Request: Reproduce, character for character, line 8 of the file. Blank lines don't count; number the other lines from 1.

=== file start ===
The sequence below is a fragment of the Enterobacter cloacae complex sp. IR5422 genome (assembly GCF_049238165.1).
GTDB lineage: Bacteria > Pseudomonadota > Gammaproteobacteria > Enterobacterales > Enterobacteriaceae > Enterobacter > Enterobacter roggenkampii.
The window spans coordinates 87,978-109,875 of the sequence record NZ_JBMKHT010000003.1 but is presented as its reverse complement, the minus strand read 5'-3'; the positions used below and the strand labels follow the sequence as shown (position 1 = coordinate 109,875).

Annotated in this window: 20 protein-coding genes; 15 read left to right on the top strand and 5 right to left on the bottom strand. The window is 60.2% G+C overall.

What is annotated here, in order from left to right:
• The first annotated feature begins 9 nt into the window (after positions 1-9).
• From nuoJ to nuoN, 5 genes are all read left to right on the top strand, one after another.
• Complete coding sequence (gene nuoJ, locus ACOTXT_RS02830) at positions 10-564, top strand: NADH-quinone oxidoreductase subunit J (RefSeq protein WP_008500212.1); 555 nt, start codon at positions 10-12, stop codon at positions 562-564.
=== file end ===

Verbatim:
• Complete coding sequence (gene nuoJ, locus ACOTXT_RS02830) at positions 10-564, top strand: NADH-quinone oxidoreductase subunit J (RefSeq protein WP_008500212.1); 555 nt, start codon at positions 10-12, stop codon at positions 562-564.